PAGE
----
Jasprit Bumrah's return to form after KL Rahul's late assault restored normalcy for India, who righted all the wrongs of Mumbai in Rajkot to bounce back from their ten-wicket loss and level the three-match series. Bumrah's 1-32 in 9.1 overs was instrumental in India's 36-run win on a batsman's pitch, with negligible dew as Australia were bowled out for 304.
Bumrah didn't even bowl his quota of overs in Mumbai, taken for 50 runs in the seven overs he bowled. In contrast, in Rajkot, he was key for India's stellar start in a steep run-chase for Australia. He tested the Australian openers in a passage of play that had more plays-and-misses than runs as he persisted with a good length just outside the line of offstump as Aaron Finch was stuck on the crease. India had overpitched to Finch in Mumbai, which he took full advantage of, but on Friday (January 17), the pacers offered no width and pulled back the length a tad bit. Finch was left fishing most times with no timing, while David Warner at the other end, didn't get going at all. Australia needed Warner's brisk start if they were to stand any chance of chasing down a steep target. His departure early that was brought about by Manish Pandey's one-handed stunner at cover-point not just put an end to his misery, but also pegged Australia back quite early with them failing to make the most of the powerplay.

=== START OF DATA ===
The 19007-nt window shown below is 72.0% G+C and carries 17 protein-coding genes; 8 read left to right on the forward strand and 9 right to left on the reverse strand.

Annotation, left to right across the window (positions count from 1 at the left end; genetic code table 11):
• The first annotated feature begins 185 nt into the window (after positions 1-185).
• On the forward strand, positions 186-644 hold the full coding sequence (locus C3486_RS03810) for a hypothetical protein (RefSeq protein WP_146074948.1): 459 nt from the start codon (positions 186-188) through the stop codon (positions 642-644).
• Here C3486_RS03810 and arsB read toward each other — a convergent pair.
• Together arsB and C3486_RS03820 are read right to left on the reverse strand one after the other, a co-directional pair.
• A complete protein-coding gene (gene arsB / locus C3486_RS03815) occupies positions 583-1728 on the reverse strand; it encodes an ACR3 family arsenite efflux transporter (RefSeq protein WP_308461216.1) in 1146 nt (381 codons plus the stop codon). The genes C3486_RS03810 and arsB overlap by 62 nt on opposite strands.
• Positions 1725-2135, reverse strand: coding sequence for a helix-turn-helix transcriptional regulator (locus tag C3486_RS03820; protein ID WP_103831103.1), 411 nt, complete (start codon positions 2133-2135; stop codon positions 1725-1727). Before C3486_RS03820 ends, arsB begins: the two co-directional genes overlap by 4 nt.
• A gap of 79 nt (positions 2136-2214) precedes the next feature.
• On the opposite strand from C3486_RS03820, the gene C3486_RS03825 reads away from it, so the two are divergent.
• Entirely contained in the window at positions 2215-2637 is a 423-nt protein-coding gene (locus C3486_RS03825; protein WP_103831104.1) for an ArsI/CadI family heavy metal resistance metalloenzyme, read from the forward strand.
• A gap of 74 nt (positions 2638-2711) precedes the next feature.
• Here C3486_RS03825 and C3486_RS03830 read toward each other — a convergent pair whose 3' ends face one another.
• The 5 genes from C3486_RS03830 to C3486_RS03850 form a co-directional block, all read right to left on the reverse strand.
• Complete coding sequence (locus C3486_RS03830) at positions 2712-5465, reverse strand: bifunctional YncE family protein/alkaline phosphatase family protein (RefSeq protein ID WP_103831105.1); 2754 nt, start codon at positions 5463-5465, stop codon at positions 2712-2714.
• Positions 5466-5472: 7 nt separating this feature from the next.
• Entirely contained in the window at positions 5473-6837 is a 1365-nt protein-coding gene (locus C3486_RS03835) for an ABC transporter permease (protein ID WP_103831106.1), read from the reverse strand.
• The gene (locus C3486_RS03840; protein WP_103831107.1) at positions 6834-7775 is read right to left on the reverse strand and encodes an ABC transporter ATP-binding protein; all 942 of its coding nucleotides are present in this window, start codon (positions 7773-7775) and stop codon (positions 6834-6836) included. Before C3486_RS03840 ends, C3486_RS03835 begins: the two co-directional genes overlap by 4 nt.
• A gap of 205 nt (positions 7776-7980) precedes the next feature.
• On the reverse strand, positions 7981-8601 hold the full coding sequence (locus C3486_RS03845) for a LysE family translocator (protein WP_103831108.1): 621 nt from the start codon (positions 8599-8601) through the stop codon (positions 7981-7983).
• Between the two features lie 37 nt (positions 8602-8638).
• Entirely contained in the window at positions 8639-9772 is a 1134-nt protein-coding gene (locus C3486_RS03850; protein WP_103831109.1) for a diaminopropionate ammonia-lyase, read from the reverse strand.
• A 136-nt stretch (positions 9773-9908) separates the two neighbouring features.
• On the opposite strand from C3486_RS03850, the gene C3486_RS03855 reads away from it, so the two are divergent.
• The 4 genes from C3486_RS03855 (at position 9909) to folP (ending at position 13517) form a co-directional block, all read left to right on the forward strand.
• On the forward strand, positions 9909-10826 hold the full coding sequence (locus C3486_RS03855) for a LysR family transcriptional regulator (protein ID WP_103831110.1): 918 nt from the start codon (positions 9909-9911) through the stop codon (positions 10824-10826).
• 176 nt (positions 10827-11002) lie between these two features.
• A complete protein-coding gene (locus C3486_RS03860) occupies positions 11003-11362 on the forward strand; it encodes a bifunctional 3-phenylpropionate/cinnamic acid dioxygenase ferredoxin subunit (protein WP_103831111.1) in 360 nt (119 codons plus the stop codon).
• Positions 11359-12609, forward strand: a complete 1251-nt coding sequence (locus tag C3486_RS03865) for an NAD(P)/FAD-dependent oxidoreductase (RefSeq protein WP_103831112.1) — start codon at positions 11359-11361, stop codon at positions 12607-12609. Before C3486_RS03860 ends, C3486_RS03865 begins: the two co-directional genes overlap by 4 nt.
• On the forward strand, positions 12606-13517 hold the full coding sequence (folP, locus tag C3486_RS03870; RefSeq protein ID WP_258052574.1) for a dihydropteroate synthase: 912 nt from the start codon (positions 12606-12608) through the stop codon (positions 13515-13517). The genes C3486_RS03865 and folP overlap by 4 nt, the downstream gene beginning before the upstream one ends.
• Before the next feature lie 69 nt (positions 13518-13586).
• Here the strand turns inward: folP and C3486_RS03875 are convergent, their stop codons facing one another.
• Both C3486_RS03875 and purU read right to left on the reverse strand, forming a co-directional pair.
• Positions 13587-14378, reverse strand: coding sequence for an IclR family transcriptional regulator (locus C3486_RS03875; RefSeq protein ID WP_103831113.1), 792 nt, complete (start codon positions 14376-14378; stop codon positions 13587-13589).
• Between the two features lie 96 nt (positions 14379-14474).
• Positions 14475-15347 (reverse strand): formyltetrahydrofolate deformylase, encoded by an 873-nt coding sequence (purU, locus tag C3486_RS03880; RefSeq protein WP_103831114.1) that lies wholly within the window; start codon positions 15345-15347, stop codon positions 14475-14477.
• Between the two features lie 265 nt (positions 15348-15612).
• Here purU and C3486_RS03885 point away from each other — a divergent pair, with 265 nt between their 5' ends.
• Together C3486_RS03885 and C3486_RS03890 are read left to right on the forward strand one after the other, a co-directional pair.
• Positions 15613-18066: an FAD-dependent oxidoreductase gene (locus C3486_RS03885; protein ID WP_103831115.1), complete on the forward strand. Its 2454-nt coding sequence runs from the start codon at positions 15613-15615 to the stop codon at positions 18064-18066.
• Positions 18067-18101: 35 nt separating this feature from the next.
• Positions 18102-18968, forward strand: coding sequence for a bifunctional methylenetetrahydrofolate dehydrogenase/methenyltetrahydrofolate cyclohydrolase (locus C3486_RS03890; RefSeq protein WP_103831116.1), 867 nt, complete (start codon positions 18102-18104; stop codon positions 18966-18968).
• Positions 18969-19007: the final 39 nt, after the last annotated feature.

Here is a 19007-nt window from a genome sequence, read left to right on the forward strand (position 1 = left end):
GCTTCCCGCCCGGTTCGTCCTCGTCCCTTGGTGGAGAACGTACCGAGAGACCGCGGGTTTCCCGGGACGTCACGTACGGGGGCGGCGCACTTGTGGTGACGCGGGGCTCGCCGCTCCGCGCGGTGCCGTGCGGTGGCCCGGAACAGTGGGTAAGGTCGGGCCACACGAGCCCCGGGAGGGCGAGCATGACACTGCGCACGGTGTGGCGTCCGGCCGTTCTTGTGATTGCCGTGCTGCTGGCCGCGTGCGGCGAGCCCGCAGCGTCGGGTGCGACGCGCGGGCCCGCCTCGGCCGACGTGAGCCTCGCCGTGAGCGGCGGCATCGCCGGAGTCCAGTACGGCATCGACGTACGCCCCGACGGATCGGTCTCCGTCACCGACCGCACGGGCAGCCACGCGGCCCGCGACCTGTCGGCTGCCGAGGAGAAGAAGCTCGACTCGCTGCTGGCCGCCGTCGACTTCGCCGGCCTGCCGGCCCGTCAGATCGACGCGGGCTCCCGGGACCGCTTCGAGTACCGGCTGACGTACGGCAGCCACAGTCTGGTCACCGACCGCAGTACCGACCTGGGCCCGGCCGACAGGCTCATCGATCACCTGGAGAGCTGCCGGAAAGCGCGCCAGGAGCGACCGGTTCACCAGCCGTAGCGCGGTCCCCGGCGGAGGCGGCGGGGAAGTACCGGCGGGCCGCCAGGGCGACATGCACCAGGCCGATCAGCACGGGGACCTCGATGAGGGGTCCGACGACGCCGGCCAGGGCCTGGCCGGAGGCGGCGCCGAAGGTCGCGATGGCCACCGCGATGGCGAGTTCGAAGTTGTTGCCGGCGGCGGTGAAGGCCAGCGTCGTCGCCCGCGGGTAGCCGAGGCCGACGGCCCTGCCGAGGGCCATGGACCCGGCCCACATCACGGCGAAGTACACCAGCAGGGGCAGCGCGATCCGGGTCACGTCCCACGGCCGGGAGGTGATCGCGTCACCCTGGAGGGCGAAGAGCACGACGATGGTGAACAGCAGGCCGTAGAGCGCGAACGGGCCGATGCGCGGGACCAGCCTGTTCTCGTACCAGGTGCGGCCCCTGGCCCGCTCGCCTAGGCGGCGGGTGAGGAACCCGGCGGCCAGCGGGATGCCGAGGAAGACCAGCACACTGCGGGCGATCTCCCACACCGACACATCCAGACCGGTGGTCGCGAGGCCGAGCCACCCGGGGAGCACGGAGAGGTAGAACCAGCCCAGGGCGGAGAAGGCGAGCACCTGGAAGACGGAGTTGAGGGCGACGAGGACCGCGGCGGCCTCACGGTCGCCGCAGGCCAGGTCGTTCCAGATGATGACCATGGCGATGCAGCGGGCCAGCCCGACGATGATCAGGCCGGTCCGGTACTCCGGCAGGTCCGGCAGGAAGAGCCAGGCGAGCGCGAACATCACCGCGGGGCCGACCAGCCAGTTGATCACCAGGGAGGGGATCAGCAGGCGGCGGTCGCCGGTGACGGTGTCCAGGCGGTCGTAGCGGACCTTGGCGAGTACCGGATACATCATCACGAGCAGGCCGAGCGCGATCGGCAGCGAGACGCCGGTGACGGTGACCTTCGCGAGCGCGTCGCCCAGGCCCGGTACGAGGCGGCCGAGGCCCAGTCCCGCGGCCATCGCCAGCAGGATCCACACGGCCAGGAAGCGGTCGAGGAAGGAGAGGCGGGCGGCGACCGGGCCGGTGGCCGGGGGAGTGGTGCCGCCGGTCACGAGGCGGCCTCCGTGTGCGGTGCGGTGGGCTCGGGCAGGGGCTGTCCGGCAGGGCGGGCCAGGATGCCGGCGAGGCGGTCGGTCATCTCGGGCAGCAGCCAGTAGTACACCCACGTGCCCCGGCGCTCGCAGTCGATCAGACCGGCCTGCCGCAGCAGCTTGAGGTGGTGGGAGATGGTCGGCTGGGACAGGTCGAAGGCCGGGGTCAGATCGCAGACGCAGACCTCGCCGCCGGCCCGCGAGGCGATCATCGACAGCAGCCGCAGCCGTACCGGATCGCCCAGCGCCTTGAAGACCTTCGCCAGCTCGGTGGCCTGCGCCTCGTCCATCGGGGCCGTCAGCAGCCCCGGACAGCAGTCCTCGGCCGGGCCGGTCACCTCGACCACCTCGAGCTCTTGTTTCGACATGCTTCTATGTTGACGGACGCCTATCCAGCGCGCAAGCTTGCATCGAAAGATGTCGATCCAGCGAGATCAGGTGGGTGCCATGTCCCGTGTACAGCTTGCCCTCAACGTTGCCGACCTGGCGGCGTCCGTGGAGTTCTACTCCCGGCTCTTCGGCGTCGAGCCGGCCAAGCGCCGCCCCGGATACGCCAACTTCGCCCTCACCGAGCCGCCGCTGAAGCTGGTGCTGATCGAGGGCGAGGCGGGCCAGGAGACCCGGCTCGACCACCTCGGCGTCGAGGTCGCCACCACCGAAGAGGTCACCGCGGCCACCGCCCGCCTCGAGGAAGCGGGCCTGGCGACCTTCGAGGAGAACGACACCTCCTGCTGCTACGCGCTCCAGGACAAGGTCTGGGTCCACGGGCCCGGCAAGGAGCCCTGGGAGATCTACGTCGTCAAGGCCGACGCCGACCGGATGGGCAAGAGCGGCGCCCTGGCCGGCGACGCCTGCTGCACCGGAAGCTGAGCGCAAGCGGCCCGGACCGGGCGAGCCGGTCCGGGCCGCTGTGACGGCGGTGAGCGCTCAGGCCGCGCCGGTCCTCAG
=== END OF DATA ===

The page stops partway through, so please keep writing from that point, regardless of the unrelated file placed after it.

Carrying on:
Finch was scratchy from the onset, getting just 6 off 18 balls much in contrast to his 25 off 18 in Mumbai. He jumped at anything with width, but struggled against the nagging length outside off that Bumrah persisted with, bowling back-to-back maidens, and ending his first spell, giving away as good as nothing, conceding seven runs in four overs. India persisted with New Zealand's short-ball ploy against Smith, who made a scratchy start of 4 off 15 balls. Smith and Finch joined hands for a 62-run rebuilding Australia's chase with the visitors matching up to India in 20 overs. The pair handled Kuldeep Yadav quite well early on, using their feet well against him, but it was Ravindra Jadeja, who pulled things back with Finch's wicket, having him stumped. It was a decision that was so tight that it could have gone either way, and the third umpire deemed that there was nothing behind the line.